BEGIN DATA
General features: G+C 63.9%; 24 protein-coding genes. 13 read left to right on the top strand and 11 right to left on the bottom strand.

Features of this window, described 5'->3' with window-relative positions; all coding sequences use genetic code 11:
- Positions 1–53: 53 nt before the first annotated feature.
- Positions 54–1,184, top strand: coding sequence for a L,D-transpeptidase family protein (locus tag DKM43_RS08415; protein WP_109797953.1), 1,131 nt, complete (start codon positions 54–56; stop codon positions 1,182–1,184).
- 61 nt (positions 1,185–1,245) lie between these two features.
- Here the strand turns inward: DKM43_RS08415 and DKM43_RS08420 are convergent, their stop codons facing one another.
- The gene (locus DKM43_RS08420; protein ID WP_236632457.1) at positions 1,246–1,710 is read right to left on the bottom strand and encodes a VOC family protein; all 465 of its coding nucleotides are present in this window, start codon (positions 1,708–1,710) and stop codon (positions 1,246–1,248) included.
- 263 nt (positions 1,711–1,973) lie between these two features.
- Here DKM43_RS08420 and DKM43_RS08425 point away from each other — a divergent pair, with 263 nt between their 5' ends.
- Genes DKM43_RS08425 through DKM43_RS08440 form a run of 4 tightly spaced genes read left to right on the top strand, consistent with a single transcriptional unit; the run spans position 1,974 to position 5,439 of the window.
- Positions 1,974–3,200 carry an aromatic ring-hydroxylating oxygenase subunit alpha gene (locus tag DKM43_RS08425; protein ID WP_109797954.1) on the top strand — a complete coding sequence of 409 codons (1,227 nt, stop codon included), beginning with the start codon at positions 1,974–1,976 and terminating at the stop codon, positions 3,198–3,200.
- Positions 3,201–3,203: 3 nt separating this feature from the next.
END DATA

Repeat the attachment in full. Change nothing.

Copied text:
General features: G+C 63.9%; 24 protein-coding genes. 13 read left to right on the top strand and 11 right to left on the bottom strand.

Features of this window, described 5'->3' with window-relative positions; all coding sequences use genetic code 11:
- Positions 1–53: 53 nt before the first annotated feature.
- Positions 54–1,184, top strand: coding sequence for a L,D-transpeptidase family protein (locus tag DKM43_RS08415; protein WP_109797953.1), 1,131 nt, complete (start codon positions 54–56; stop codon positions 1,182–1,184).
- 61 nt (positions 1,185–1,245) lie between these two features.
- Here the strand turns inward: DKM43_RS08415 and DKM43_RS08420 are convergent, their stop codons facing one another.
- The gene (locus DKM43_RS08420; protein ID WP_236632457.1) at positions 1,246–1,710 is read right to left on the bottom strand and encodes a VOC family protein; all 465 of its coding nucleotides are present in this window, start codon (positions 1,708–1,710) and stop codon (positions 1,246–1,248) included.
- 263 nt (positions 1,711–1,973) lie between these two features.
- Here DKM43_RS08420 and DKM43_RS08425 point away from each other — a divergent pair, with 263 nt between their 5' ends.
- Genes DKM43_RS08425 through DKM43_RS08440 form a run of 4 tightly spaced genes read left to right on the top strand, consistent with a single transcriptional unit; the run spans position 1,974 to position 5,439 of the window.
- Positions 1,974–3,200 carry an aromatic ring-hydroxylating oxygenase subunit alpha gene (locus tag DKM43_RS08425; protein ID WP_109797954.1) on the top strand — a complete coding sequence of 409 codons (1,227 nt, stop codon included), beginning with the start codon at positions 1,974–1,976 and terminating at the stop codon, positions 3,198–3,200.
- Positions 3,201–3,203: 3 nt separating this feature from the next.